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Re: [Phys-L] Dirigible Flight Question

On 11/5/2012 1:24 PM, John Clement wrote:
Blimps are dirigible.

Yes indeed they are capable of being steered, but the rigid ones are
generally called dirigibles, while the balloon type with soft bags are
usually called blimps. As far as I know the Hindenburg and others of its
design were always called dirigibles. I recall that at one time someone
defined the rigid airships as dirigibles, and I think that is a common
definition which may not have made it to the dictionaries. After all
English dictionaries generally follow common usage except for Websters which
was traditionally prescriptive.

Blimp definition: an airship that maintains its form by pressure from
contained gas

So a blimp may be dirigible, but a dirigible is not always a blimp.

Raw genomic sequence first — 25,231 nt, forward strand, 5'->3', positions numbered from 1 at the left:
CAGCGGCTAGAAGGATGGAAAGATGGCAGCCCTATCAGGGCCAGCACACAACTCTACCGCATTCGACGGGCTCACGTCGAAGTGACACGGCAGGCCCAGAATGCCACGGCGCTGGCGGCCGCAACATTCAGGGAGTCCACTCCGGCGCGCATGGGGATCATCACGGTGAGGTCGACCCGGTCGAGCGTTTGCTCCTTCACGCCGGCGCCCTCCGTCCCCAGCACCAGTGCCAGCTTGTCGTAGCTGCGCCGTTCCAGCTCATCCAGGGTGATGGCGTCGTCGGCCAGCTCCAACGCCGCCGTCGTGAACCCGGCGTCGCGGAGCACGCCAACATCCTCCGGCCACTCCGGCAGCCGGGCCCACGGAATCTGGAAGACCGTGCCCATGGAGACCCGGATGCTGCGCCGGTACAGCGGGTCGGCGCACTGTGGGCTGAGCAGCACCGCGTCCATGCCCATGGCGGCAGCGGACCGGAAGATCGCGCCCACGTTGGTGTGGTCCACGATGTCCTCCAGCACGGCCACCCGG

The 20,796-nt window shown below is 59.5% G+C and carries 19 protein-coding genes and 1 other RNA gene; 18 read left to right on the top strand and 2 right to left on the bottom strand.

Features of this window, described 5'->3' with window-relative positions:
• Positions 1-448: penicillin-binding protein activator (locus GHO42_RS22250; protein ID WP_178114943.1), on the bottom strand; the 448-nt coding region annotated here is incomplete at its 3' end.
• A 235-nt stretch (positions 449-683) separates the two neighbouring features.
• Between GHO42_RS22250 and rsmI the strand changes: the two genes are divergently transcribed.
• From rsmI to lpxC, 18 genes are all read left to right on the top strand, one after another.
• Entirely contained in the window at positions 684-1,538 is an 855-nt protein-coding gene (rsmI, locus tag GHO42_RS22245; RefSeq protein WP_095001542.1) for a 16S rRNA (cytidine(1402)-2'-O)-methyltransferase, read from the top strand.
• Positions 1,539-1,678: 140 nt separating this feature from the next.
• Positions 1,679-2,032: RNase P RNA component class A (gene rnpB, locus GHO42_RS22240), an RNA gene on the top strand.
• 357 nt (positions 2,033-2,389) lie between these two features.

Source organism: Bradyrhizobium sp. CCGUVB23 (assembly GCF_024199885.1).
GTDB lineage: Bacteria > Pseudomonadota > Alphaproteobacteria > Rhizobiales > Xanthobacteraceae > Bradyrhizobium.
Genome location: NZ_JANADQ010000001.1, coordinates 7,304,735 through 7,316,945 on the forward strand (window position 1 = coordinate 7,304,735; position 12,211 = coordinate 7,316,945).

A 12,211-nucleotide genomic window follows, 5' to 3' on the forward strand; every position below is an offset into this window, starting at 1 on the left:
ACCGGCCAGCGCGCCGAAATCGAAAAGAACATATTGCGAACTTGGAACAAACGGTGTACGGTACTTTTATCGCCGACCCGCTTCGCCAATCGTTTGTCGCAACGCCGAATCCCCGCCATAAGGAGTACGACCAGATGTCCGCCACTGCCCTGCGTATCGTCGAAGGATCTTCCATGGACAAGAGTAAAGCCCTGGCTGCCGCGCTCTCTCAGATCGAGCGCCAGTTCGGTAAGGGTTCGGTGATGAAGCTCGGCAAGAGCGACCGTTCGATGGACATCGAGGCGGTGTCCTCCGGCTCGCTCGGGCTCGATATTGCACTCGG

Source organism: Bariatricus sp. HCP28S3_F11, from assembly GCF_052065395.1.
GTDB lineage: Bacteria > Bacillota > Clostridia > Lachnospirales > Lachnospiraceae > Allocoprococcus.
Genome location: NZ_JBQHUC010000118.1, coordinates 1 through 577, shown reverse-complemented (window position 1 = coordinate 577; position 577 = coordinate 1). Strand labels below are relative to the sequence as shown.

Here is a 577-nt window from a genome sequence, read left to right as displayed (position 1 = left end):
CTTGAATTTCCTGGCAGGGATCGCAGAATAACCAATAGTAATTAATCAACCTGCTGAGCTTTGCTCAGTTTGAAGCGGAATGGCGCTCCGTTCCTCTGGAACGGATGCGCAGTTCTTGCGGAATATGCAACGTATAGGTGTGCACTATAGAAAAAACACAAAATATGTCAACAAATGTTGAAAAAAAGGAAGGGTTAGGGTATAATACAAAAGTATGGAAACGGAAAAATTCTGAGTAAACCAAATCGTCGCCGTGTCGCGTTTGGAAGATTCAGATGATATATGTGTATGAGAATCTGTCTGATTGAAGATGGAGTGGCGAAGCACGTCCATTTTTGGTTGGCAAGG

Good, cute observation. Perhaps I should have used the word Zeppelin, but
that word implies a German origin for the device. Definitions are not
always precise.

John M. Clement
Houston, TX

The term dirigible is a synonym for airship - of which there have been three types - the non-rigid airship, popularly called a blimp from the British military designator B-limp;
the semi-rigid airship which also needs a pressure differential to maintain its shape; and the rigid airship illustrated by Zeppelin (LZ-1) of 1900 (tho the term Zeppelin includes numerous non-rigids too) The French rigid airship "Dixmude", The British rigid R-101, and the U.S rigid "Macon" were lost respectively in 1923, 1930, and 1935 and signaled the end of national aspirations in that direction, leaving the rigid airship field to Germany: with the "Los Angeles" for the US Navy as war reparation, the "Graf Zeppelin", and the "Hindenberg". In summary, the term dirigible (=airship) may have been mistaken in popular usage for rigid airship. In turn, it is the case, as John points out, that blimps are not necessarily dirigible. As I recall dimly, the archetype B-limps were tethered as aircraft obstacles and simply weather-vaned.

Brian Whatcott
Altus Oklahoma